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Boston Marathon Dog ‘Spencer’ Honored With Statue

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A beloved Golden Retriever named Spencer was given the honor of the official dog of the Boston Marathon in 2022 by the Boston Athletic Association. He is celebrated as a symbol of “Boston strong.” On Saturday, Apr. 6, Spencer’s statue as a tribute was unveiled in Ashland, Massachusetts.

Boston Marathon dog gets statue near his favorite spot

Spencer’s statue is located across from the dog’s cherished spot along the marathon route near Ashland State Park, as People reports. He gained widespread fame for his unwavering support of marathon runners. 

In fact, he was a familiar presence along the Boston Marathon route over the years. Rain or shine, he stood for hours, bringing smiles to thousands of passing runners, with many pausing to greet him. 

The dog’s owner, Rich Powers, initiated the tradition with his beloved pet following the Boston Marathon bombing in 2013. However, it wasn’t until 2018 that the dog gained viral attention. That was the time when he appeared in the pouring rain clutching “Boston Strong” flags in his mouth to demonstrate solidarity with the soaked athletes.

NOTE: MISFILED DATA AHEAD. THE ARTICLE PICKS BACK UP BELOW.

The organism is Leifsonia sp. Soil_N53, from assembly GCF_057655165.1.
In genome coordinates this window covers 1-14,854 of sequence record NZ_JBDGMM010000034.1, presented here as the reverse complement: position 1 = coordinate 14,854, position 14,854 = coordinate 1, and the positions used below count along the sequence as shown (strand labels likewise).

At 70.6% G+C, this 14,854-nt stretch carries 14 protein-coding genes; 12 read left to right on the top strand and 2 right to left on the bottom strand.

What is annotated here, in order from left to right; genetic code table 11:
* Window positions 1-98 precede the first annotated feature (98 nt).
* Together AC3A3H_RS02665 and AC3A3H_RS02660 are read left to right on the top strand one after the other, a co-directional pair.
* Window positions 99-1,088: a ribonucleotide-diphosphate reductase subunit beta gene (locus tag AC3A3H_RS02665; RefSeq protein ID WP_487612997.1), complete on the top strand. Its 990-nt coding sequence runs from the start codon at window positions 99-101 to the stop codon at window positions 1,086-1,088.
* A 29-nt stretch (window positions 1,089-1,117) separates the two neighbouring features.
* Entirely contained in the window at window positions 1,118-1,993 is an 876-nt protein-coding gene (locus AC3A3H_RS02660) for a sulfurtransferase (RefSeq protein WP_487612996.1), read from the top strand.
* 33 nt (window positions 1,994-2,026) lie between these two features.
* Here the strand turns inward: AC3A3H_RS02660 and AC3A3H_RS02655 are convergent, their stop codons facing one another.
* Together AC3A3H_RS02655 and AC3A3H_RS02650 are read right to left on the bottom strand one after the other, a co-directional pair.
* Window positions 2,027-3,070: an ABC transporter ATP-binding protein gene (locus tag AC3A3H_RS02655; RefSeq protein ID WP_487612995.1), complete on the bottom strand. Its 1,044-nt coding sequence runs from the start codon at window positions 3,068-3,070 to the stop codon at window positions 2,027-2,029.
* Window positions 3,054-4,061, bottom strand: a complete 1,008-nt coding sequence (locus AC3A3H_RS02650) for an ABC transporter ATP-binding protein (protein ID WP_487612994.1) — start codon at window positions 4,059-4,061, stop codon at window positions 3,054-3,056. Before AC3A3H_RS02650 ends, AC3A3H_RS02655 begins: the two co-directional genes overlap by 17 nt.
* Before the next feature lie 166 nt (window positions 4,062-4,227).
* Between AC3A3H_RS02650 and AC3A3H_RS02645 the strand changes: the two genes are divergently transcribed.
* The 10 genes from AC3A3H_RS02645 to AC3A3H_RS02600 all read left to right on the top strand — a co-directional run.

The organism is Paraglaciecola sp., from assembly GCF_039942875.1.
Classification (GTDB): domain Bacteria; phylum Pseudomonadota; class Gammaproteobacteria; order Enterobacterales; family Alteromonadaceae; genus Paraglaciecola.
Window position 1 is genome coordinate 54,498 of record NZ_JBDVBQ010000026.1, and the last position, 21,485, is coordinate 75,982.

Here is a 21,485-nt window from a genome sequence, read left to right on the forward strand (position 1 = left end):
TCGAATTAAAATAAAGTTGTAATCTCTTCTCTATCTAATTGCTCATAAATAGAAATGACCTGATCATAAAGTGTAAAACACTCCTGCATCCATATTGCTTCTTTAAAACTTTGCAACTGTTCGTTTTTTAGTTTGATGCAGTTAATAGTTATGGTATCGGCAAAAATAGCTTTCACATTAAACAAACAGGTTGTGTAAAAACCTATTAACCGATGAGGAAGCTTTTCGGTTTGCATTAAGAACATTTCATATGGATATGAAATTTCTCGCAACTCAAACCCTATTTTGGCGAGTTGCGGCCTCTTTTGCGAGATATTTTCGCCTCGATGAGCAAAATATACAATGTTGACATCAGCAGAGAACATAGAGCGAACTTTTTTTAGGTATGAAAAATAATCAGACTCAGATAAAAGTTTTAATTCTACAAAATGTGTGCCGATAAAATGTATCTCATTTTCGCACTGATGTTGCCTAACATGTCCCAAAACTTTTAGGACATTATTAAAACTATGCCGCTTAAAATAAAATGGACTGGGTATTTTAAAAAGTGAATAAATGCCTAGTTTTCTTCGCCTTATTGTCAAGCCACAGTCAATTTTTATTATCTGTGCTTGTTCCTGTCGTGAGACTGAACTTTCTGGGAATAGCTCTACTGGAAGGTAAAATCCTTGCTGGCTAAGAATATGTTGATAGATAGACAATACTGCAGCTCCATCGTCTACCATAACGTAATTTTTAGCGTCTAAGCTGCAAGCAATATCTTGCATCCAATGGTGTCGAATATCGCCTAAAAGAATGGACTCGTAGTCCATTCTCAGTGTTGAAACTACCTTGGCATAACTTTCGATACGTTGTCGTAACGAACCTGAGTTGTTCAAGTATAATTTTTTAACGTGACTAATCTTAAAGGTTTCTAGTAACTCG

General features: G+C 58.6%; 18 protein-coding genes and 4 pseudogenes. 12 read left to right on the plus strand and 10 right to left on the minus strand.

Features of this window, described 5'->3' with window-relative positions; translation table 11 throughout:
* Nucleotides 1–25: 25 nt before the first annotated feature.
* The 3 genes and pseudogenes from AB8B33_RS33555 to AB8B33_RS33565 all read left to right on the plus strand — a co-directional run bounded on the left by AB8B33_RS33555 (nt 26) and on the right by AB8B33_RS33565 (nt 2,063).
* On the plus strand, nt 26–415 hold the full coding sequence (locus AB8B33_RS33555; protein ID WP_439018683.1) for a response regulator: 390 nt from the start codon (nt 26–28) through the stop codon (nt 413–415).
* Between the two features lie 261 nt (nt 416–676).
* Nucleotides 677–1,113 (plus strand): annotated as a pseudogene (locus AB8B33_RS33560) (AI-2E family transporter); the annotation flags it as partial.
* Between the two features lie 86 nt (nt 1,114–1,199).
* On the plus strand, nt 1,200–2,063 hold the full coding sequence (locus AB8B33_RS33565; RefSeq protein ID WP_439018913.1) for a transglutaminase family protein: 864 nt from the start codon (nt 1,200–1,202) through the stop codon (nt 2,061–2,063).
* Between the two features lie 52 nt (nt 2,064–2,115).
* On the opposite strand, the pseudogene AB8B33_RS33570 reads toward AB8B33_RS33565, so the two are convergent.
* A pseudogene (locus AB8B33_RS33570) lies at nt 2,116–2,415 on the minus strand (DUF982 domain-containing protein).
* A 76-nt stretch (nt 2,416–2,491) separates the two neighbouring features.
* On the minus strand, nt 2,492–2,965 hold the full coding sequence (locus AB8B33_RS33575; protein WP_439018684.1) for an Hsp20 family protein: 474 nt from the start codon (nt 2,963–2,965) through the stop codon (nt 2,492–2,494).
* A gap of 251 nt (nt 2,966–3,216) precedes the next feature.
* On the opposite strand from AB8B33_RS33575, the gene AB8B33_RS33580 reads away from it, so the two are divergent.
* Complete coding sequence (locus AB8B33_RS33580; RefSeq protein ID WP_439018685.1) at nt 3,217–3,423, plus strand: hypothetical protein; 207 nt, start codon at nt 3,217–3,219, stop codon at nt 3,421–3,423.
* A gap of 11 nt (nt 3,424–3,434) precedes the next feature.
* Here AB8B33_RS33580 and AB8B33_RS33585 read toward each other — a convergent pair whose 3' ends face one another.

Powers said, “Spencer understood what he was doing, and he knew he made a difference, and he enjoyed doing it.” As a matter of fact, runners would often halt their progress to snap a photo with the dog, as per CBS News. “We had lines of people when Spencer was with us… it was like 20 people deep waiting to take a picture.” 

In 2020, the renowned dog battled a tumor diagnosis but continued to uplift spirits during the COVID-19 pandemic online. He revisited his beloved Boston Marathon spot in 2021. In February 2023, his owner shared on Instagram that Spencer passed away, having triumphed over multiple cancer battles.

Subsequently, Spencer’s devoted followers proposed commissioning a statue in his honor and initiated a fundraiser to cover its costs. After its completion, supporters ensured the tribute found a permanent location along the marathon route. The Ashland Select Board refused to place the statue on town property. However, residents Robin Hicks and Cynthia Eynon Hicks generously donated a portion of their private land.

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